Your Upwork profile is critical for landing jobs as a freelancer. Clients use it to decide who to interview, and they also invite freelancers to interview directly after finding them in search results…
…So if you create an Upwork profile that gets seen and clicked in search results, you’ll start getting interviews without having to even send out proposals!
To help you write your own profile, I’m going to share 3 of the best Upwork profile examples to land jobs (including one I personally used to make tens of thousands of dollars on Upwork).
First we’re going to look at an Upwork profile example from my own personal profile when I was working as a freelance copywriter. I earned tens of thousands of dollars on Upwork after quitting my job as a recruiter but before this website earned enough to support me full-time.
(My Upwork profile says $10,000+ earned, but I made FAR more because I’d usually work directly with each client through PayPal or Stripe after the first project on Upwork. So it was more like $30,000 earned with this profile!)
And for the first time EVER, I’m sharing my exact Upwork profile word-for-word. From the headline down to the Call to Action at the end.
Here it is, and then I’ll walk you through why this is an effective profile step-by-step after:
I’ll share a screenshot of the full example below, and then we’ll go piece-by-piece and look at why each section is effective. So check out this profile example and then scroll down for the reasons it worked.
Now that you’ve seen the full example profile above, let’s go through each numbered point in the screenshot and talk about why this profile worked well on Upwork.
1. A results-driven headline
Instead of putting a boring, generic job title, like “Marketing Consultant” or “Sales Page Copywriter”, I focused 100% on the result I provide. I wrote it like I’m selling a product, focusing on exactly what my ideal client wants!
They want to boost conversions and sales, and they need help doing it via their emails, advertisements, etc.
So that’s exactly what I address in the headline to get more clicks and get more interviews.
2. An eye-catching testimonial
Next, I started the body of my Upwork profile with a testimonial showing a past result I’ve gotten for a client. If clients see you’ve gotten results for other companies, they’ll immediately think, “great, this person can help me too.”
This is much better than starting off with something generic like, “Hi, I’m ___ and I do ___.”
The WORST way to start your Upwork profile is by saying “I” or “I am” or “I do.” Why? Because that’s what almost everyone else is doing, and the client cares about themselves, not you. They just want the result!
Most profiles start like this, and it’s not going to attract many clients: “Hi! My name is Jeff and I am a web designer.” So avoid that, and start your profile differently.
Start with “You”, or “Let me help you do ___”, etc., or a testimonial like in my Upwork profile example above.
3. Introducing yourself
After you’ve got your attention, THEN you can talk about what you do and how you’ll help them. Introduce yourself and what you do.
Most people do this at the very start of their profile. Big mistake. You need to catch the reader’s attention first by talking about them and their needs, or showing what you’ve done for past clients (I did this with a testimonial).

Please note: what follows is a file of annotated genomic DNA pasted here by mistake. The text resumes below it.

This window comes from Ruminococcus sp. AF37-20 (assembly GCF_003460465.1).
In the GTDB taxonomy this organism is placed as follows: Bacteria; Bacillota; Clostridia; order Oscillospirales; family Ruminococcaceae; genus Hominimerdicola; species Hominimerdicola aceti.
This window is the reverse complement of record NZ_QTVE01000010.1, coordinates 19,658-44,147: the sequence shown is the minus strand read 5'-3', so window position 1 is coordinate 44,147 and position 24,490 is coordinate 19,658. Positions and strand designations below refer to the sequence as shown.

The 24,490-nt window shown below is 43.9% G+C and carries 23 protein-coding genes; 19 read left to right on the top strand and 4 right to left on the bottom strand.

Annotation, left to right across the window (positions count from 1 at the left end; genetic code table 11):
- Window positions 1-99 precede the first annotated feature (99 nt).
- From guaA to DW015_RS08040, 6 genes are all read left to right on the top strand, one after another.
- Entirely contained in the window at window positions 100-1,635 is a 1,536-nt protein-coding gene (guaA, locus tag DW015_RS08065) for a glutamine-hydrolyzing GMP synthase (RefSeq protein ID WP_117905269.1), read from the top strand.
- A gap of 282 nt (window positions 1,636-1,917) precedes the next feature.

4. Show your expertise and what you’ll do for them
After you introduce yourself, you can go into more detail about what you specialize in. You want to make yourself seem like an expert. What are you BEST at?
If you try to appeal to everyone, you’ll appeal to no one. You need to make your Upwork profile focused and laser-targeted! The biggest mistake I see newbie freelancers make is thinking they’re limiting themselves by narrowing down their service offering. You’re not losing out on clients by doing this, you’re losing out on clients by being too broad and general.
Imagine you have a problem with mice in your apartment. Are you going to hire a general home repairman? Or are you going to hire a mouse and pest expert?
That’s how your clients are thinking, too. They want the EXPERT with a narrow focus.
So make the middle sections of your profile all about showing your expertise. Talk about why you’re an expert at what you do, who you’ve worked for, who you’ve studied, and what results you’ve gotten for past clients.
Showing that you only work with a certain type of client can help you land more jobs on Upwork. Don’t be afraid to show who you can work with, and who you cannot. Having standards and requirements makes you more desirable.
I’ll give you an example…
I just got in contact with a freelancer recently for help with this website- Career Sidekick, and she said, “I’ll take a closer look tomorrow and give you a heads up in case we’re not a good fit.”
That made me want to work with her far more… because it adds exclusivity. Now instead of worrying about whether I should hire her, I’m thinking, “Ohh, I hope she thinks my project is a good fit. I don’t want to get rejected.”
So that’s the power of showing clients you have certain guidelines in terms of who you work with. Make them prove to YOU that you should work with them.
If you do this, you’ll transform yourself from the seller to the buyer. They’ll be trying to convince you to work with you. This is a powerful way to turn more freelance job interviews into offers, too.
6. Call to Action
Finally, you should end your Upwork profile with a “Call to Action.”
Tell them what to do next. You’d be amazed how many people will do something simply because you ask in a clear, direct way. So think of the one single action you want them to take, and ask for it.
In the example above, I’m asking them to contact me and provide details about their project so I can determine if it’s a good fit to work together. (This is also adding more exclusivity/scarcity, from step #5 above).
Those are all the steps I used in my Upwork profile to get interviews and get clients as a copywriter! Now let’s look at another full Upwork profile example from another freelancer in a different niche…